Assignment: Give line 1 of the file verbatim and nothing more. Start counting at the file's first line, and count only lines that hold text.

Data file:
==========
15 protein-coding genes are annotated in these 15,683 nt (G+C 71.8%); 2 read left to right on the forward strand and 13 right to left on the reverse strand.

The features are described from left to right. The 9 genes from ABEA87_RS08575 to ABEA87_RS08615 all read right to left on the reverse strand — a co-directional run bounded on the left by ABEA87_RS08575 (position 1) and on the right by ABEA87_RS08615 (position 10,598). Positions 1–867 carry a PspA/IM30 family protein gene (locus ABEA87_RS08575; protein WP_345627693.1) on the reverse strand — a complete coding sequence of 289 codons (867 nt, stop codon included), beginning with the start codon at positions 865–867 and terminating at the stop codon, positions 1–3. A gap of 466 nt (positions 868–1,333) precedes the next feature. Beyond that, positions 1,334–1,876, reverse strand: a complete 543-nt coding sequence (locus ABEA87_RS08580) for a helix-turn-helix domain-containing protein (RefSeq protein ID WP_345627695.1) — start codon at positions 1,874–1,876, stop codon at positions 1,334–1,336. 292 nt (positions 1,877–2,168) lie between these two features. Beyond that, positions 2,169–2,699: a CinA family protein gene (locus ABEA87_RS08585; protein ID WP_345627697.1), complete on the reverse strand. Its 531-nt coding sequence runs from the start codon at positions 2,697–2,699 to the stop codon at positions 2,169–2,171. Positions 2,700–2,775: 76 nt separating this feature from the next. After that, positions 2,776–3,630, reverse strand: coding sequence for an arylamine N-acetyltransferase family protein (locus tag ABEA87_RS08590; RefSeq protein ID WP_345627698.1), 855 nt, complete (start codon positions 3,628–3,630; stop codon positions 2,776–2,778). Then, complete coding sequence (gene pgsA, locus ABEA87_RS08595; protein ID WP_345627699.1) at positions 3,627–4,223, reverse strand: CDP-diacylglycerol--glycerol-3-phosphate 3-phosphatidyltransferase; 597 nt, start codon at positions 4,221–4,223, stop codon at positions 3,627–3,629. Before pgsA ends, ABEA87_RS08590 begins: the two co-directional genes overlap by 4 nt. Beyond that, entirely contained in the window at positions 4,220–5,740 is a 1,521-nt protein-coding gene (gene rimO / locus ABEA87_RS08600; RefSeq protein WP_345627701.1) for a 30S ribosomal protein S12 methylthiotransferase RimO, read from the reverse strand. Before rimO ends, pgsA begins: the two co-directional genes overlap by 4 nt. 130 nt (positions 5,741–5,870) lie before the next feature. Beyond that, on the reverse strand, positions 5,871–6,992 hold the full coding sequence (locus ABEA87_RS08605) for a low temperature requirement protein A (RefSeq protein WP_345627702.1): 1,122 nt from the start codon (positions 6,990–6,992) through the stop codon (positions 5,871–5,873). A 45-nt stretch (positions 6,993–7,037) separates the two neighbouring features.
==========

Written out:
15 protein-coding genes are annotated in these 15,683 nt (G+C 71.8%); 2 read left to right on the forward strand and 13 right to left on the reverse strand.